(photo by aislinn_niconghaile)

In 1636 George MacKenzie was born in Dundee, son of Simon MacKenzie, He was educated at the University of St Andrews, also studying in Aberdeen and France. In 1667 he became Lord Advocate underneath Charles II. During his life he was most famous for enforcing the persecution of the Covenanters, which he did with vigour and without mercy, earning him the nickname 'Bluidy MacKenzie'. He died in 1691 and was buried in Greyfriars Kirkyard, Edinburgh.


There, that's the less interesting stuff over with, though it is all fairly engrossing when you actually start reading about it.


So, what's so spooky about this. Well, in 1999 a wino took refuge in MacKenzie's mausoleum and accidently broke some of the coffins. He ran screaming and incoherent from the graveyard - he may well have been incoherent before entering in fairness. Since then there have been many unexplained occurrences within the kirkyard, mostly violent and frightening for the people involved. At the back of the kirkyard is an area called the Covenanter's Prison where Covenanters waited before being sentenced by MacKenzie. This area is said to be so haunted it is kept locked by Edinburgh City Council.


An exorcist, Colin Grant,  was brought in to get rid of the poltergeist but was unsuccessful. In fact he had refused to enter the graveyard without a bible and a cross.  He suggested that the cemetery was home to almost 200 unhappy spirits, probably Covenanters. He was found dead a few weeks later from a massive heart attack, aged 66. Many of the people who experience something at or after the visit to the mausoleum suffer fainting, extremes of hot and cold, scratches, bruising or even being knocked unconscious. Nearby houses also claim to have experienced paranormal activity with plates smashing and objects flying about. Around all this began a tourist trade, but even the organiser of the tours suffered when his house caught fire and all his papers relating to 'Bluidy MacKenzie' were destroyed.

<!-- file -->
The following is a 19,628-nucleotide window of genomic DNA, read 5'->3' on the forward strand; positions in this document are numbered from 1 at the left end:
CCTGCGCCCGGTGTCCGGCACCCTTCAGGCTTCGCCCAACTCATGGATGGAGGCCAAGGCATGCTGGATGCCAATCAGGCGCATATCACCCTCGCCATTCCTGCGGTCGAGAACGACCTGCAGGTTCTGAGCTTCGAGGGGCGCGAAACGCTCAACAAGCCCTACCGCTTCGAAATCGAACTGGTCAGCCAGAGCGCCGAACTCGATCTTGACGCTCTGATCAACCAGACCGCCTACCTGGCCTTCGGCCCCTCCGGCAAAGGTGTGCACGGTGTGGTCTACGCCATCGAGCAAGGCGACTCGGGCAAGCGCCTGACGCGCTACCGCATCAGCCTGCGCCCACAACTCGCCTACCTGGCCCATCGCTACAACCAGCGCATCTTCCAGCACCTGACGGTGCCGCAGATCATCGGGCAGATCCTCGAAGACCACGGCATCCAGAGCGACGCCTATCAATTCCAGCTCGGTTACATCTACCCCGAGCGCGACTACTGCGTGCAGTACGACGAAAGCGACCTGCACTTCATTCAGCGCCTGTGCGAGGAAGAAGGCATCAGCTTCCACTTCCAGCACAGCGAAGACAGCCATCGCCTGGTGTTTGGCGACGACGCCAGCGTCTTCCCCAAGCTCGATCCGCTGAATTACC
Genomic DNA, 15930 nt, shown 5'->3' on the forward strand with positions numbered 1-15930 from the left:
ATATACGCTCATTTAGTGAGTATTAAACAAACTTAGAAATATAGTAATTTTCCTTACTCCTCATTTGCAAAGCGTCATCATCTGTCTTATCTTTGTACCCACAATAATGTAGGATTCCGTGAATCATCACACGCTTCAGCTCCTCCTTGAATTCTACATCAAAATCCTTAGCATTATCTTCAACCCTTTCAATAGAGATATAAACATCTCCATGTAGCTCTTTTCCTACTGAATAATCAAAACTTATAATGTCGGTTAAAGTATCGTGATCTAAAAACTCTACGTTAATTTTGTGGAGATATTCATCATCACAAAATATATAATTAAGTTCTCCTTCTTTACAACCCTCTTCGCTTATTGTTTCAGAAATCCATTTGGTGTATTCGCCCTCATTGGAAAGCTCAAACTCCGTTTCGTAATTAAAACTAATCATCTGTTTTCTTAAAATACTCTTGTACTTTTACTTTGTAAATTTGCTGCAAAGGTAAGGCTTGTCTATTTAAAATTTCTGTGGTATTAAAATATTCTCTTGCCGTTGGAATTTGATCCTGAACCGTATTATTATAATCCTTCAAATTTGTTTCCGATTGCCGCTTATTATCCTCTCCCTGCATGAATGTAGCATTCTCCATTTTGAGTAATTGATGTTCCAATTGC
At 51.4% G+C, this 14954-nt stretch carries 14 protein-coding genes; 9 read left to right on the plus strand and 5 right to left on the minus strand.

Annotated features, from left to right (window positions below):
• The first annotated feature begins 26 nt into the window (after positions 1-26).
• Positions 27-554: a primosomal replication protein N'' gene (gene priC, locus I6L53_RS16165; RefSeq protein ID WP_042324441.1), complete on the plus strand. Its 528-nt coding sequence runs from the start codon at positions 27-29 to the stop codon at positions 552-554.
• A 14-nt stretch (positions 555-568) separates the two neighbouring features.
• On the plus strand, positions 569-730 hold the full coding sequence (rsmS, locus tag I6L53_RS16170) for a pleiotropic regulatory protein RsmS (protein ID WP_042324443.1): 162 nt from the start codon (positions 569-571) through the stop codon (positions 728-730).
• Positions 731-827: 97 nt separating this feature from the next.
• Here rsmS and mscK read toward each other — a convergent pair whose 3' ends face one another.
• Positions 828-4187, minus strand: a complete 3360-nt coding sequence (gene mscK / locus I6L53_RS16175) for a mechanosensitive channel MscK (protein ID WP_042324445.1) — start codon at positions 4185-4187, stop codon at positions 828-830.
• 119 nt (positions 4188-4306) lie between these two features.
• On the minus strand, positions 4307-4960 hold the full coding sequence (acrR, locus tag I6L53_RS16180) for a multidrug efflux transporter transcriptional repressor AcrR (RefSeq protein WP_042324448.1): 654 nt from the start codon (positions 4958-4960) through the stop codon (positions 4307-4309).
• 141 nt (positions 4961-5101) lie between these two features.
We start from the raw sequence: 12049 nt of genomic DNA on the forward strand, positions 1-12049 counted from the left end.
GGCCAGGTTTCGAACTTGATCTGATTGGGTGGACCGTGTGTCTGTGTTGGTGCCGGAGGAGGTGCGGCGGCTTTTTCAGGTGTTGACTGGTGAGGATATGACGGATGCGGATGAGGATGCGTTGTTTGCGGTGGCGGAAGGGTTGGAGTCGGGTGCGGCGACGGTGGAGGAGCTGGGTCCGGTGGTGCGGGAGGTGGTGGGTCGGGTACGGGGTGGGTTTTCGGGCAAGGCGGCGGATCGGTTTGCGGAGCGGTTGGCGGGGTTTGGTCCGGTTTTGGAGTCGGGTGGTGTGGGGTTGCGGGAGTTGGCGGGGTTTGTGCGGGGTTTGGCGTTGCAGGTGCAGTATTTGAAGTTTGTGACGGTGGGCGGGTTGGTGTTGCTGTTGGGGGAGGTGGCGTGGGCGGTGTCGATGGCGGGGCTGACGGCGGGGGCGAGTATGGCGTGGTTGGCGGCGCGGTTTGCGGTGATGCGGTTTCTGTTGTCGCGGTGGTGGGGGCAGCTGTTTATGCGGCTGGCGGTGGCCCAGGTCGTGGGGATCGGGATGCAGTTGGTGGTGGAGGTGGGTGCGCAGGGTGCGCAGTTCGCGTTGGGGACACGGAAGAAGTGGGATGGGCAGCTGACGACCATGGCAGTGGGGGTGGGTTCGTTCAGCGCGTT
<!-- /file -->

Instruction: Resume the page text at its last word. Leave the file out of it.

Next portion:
This is probably one of the best documented paranormal occurrences in the world. To date there have been at least 450 attacks and more than 140 people have collapsed on the tours. You can read some accounts here and from there look at the tour. I believe they even have tours on Halloween.


So, I guess some ghostly mp3's are in order......

Japan - Ghosts  (obviously)  www/buy

Kristin Hersh - Your Ghost    www/buy

Smog - Hangman Blues          www/buy



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The Old Smoo

 (photo by bobthelomond)

OK, so Bluets is in a bit of a hiatus at the moment due to all of us being pretty busy in real life. Hopefully that will ease off soon and normal service will be resumed.

This month's (October) theme is Halloween and all things witchy, scary and ghostly. Innovative and inspired, I know. So I thought I'd try and relate some spooky stories from Scottish folklore and post appropriate tracks to go with said stories.

So, Smoo Cave is a large sea cave on the north coast of Scotland, at the top-left hand corner of the mainland if you want to get non-geographical.

There are several legends attached to it, mainly involving Donald, Wizard of Reay  or Lord Reay.  While visiting Italy, Donald met the Devil and became his student (as you do). It was customary at the end of term for the Devil to claim the last student to leave the classroom as his own. This happened to be Donald. When Donald saw the Devil about to pounce, he shouted  "De'il, tak' the hindmost" and pointed at his shadow. The Devil siezed his shadow, leaving Donald to return to Scotland where it was remarked on many occasions that he cast no shadow.